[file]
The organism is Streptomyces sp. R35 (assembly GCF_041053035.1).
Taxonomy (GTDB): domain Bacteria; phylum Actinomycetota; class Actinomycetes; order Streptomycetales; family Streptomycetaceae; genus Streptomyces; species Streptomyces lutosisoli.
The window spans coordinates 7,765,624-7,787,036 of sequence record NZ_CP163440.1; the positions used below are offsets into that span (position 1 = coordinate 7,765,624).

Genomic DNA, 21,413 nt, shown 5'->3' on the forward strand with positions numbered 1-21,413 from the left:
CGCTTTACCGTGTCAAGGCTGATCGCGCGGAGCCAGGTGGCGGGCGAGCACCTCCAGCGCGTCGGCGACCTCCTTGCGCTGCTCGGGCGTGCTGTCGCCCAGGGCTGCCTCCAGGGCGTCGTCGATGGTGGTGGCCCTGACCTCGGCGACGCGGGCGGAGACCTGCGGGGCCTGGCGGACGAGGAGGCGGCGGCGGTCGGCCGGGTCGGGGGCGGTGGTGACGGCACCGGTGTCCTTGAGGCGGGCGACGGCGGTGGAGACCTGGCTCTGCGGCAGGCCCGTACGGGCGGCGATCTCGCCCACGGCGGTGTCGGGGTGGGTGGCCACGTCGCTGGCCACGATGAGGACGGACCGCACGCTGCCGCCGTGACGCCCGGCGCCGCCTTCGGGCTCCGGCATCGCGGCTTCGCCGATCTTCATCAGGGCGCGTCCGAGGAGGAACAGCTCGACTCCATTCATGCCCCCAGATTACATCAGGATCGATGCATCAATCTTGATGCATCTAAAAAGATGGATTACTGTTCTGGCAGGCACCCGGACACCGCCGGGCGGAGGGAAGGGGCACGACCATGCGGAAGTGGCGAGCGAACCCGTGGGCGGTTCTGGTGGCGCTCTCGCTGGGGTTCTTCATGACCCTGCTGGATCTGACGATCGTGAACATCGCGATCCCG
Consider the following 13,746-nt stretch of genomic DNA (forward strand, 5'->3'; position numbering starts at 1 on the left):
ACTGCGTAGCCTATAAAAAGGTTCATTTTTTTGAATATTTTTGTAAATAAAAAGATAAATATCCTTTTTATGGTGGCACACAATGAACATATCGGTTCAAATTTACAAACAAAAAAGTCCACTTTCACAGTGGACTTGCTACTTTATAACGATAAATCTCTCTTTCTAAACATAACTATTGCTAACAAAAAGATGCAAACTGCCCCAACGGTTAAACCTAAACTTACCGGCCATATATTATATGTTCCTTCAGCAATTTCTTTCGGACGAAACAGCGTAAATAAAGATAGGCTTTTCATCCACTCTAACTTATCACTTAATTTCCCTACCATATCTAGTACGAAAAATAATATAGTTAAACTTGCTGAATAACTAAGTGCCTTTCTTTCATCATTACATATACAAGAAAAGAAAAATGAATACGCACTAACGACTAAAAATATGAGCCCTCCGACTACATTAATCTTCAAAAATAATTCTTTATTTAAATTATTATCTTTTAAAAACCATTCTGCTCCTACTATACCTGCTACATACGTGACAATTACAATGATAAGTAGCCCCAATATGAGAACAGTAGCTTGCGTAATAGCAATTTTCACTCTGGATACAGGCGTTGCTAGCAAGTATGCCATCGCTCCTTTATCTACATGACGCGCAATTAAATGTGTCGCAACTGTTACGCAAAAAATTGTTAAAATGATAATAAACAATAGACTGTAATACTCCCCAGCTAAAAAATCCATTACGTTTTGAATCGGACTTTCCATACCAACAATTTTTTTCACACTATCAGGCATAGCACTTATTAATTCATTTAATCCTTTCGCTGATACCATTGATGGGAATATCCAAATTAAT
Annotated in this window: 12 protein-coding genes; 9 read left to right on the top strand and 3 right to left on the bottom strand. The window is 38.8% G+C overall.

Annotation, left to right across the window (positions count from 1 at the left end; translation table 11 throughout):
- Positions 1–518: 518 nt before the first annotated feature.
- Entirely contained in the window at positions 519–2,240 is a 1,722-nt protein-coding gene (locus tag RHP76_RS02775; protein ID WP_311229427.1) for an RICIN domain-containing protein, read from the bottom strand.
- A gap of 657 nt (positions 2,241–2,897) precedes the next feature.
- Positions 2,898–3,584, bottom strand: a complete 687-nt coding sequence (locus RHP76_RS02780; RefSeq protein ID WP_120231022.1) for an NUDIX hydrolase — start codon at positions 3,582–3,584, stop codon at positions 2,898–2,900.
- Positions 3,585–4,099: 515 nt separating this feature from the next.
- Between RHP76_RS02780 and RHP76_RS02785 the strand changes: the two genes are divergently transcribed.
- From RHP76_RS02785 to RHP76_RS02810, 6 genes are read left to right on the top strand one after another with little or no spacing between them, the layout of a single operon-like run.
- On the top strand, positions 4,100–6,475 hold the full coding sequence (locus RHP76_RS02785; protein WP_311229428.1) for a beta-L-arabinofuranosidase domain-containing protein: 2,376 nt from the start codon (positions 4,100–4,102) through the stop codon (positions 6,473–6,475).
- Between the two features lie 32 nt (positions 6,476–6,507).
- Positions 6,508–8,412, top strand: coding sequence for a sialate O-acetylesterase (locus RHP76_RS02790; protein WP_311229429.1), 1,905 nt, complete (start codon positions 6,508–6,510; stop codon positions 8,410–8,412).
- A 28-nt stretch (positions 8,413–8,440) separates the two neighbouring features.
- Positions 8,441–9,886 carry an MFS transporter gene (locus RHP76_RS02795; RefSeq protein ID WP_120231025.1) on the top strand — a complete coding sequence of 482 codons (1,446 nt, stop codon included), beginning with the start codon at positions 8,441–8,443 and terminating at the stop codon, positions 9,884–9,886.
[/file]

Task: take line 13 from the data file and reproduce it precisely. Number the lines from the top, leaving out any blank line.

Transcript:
- Positions 2,898–3,584, bottom strand: a complete 687-nt coding sequence (locus RHP76_RS02780; RefSeq protein ID WP_120231022.1) for an NUDIX hydrolase — start codon at positions 3,582–3,584, stop codon at positions 2,898–2,900.